After two easy but not necessarily impressive wins against lesser foes, perhaps Michigan needed the bright lights of the World's Most Famous Arena to get going.
That turned out to be the case Thursday night against Marquette, as the Wolverines were lights out in a 79-61 victory to move to 3-0.
And in a bit of a plot twist for a John Beilein team, the Wolverines' frontcourt players led the way.
Mark Donnal, Moritz Wagner and D.J. Wilson all hit triples early for Michigan, which built up a 25-15 lead about halfway through the first half.
With Michigan up 32-20 and shooting 61 percent from the field at the 8-minute TV timeout, the same old question came up: Can they keep this up? That's always been the question for John Beilein's teams -- albeit a reductive one. When will the downturn come, the cold streak, the decline? When the offense is working and guys are hitting their outside shots, Beilein's offense is hard to stop. Once those shots stop falling, Michigan looks quite the opposite, particularly in years without players who can attack the rim.
Well, that storyline didn't come into play tonight. In fact, it might not even be the story anymore at all -- there are still many pages to turn, but we might be reading from a new book entirely.
For the first time in Beilein's Michigan tenure, the Wolverines' frontcourt size might a very real advantage. Of course, who knows how good Marquette is, but the Wolverines' frontcourters dominated, hitting their outside shots, grabbing offensive boards and blocking shots all night.
Wilson has been the story of the season to date. Preseason hype is one thing -- in fact, there was Wilson hype last year, after he spent his offseason adding muscle to his frame. But, last season came and went and the hype train never left the station.
This time, however, Wilson's development appears to be real. Tonight, he scored 10 points, grabbed 12 rebounds and blocked two shots (not to mention affecting others). The long, athletic guy who seemed lost last season has looked like a completely different player through three games.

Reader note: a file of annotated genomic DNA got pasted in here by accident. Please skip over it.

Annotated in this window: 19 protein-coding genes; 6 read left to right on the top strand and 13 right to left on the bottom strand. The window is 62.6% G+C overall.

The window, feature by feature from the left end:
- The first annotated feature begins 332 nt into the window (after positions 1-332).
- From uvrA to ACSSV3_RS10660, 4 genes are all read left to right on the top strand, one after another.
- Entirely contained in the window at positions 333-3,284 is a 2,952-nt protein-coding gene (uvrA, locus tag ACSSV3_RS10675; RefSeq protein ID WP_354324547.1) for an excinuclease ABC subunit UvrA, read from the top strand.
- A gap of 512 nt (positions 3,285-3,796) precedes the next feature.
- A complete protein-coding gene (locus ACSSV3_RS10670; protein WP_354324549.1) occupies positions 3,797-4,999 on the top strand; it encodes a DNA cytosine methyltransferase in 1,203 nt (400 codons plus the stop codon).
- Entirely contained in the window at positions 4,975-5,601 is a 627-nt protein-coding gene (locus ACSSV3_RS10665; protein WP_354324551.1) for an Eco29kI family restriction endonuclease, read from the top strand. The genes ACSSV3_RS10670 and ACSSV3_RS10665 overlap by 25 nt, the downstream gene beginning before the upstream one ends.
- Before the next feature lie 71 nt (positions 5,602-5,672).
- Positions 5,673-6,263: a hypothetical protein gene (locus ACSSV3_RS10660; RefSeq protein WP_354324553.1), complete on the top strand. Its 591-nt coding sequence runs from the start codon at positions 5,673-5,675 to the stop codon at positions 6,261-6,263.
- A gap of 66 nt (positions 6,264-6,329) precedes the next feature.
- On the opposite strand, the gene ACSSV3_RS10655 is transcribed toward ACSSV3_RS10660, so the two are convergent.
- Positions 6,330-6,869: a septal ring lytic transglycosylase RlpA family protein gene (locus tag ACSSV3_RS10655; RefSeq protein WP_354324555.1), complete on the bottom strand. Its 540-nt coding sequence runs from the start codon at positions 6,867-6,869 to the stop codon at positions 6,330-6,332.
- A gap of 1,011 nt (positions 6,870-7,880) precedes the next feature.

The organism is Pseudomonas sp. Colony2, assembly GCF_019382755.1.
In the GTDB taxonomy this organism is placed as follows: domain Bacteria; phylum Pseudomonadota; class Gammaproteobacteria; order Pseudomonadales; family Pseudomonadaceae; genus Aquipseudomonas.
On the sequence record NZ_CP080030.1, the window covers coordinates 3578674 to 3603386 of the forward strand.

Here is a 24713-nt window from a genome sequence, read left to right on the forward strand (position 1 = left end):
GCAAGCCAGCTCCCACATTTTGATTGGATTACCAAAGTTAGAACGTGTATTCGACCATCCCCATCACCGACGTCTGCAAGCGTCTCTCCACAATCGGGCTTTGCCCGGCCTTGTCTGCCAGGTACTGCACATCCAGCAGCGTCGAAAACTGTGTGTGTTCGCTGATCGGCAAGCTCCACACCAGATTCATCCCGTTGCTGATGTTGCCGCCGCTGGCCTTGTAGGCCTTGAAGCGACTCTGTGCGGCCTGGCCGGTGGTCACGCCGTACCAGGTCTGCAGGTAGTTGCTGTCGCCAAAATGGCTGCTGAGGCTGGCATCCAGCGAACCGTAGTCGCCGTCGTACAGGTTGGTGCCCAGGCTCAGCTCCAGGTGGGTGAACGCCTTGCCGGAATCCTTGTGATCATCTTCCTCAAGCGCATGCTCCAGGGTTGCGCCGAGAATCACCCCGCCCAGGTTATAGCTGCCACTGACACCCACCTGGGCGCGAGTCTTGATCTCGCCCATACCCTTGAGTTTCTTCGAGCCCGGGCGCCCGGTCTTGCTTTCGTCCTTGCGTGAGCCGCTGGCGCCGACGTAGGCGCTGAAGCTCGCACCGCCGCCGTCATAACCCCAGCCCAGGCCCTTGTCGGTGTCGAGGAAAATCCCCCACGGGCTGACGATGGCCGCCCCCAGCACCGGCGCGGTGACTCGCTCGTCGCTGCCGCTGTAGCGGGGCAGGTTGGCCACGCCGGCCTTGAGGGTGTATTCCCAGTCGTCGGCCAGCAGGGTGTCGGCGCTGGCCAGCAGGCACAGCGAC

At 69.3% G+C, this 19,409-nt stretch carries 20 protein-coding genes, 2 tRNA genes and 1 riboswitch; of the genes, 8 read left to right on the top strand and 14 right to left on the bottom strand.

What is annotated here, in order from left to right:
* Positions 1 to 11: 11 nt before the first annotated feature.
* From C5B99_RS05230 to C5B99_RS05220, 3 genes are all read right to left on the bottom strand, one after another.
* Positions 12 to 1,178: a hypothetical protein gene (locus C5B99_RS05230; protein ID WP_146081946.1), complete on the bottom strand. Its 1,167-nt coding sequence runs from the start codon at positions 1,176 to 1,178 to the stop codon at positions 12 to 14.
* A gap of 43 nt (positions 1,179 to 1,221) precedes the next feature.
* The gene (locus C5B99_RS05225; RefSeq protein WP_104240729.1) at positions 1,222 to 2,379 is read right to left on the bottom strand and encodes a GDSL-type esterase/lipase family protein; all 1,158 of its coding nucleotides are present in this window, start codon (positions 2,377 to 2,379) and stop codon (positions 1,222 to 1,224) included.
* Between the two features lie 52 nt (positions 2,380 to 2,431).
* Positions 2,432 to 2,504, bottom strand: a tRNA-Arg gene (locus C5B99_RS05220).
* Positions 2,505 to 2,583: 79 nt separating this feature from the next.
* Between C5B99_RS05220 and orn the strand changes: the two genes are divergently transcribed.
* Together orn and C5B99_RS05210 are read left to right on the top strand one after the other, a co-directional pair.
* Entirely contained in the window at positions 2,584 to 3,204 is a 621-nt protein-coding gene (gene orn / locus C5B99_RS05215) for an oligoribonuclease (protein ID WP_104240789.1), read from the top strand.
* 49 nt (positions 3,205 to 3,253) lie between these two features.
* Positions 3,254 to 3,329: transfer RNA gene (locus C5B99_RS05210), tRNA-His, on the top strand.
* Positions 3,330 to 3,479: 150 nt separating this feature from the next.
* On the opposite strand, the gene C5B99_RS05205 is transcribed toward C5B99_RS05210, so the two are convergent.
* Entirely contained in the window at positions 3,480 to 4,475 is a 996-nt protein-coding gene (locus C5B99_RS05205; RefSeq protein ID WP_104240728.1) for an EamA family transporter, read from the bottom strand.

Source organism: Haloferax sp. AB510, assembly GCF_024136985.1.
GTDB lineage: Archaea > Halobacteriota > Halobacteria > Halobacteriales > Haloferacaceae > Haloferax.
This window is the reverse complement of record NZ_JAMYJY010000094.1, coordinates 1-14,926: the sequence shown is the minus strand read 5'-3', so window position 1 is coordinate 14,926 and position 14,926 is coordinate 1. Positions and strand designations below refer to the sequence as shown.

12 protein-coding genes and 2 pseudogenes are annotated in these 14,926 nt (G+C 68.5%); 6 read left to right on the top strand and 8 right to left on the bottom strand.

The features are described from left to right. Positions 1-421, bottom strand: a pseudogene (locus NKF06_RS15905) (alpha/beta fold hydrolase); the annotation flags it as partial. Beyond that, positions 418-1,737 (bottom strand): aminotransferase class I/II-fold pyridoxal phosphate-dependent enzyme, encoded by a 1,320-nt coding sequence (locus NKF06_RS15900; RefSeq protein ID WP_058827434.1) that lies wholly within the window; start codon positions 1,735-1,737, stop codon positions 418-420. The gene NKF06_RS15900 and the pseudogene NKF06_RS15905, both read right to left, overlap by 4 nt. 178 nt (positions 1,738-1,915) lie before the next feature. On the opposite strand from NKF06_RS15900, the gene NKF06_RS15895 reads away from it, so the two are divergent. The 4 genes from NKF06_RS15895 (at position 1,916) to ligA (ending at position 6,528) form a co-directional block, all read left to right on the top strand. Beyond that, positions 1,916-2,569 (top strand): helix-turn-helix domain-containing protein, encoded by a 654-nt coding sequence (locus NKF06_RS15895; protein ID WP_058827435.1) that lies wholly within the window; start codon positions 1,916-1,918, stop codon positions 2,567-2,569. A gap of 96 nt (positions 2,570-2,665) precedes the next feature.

Michigan did all this with Derrick Walton picking up two early fouls, which, while not a positive for Michigan, allowed freshman Xavier Simpson to get some meaningful run. Simpson executed a Spike Albrecht special, dribbling circles in the lane before finding Wilson up top for a three.
Walton's absence didn't matter too much, as Michigan not only shot 6-for-11 from three en route to a 50-28 halftime lead, they did it in the paint, too. Michigan's offensive attack was humming to the tune of 1.27 points per possession, despite Walton not scoring in the half. Donnal was the star of the first half for Michigan, scoring 13 points on 5-for-7 shooting and adding three offensive rebounds.
Meanwhile, Marquette shot just 42.3 percent from the field in the first half with only five attempts from the free-throw line.
Michigan kept its foot on the gas early in the second half, later highlighted by a poster-worthy dunk from Wagner over Marquette center Luke Fischer.
Eventually, though, Marquette did start to wake up, cutting into Michigan's lead with a 10-0 run to make it 65-49 with 8:15 to play. Marquette later cut the lead to 14, but a fortunate bounce on a Zak Irvin jumper followed by an alley-oop slam by Wilson on the next possession prevented the Golden Eagles from mounting a real comeback.
Donnal and Muhammad-Ali Abdur-Rahkman led Michigan with 15 points apiece. Fischer led Marquette with 19 points on 8-for-13 shooting.
Michigan will face SMU (3-0) tomorrow night in the 2K Classic title game. The Mustangs defeated Pitt, 76-67, led by 24 points from F Semi Ojeleye.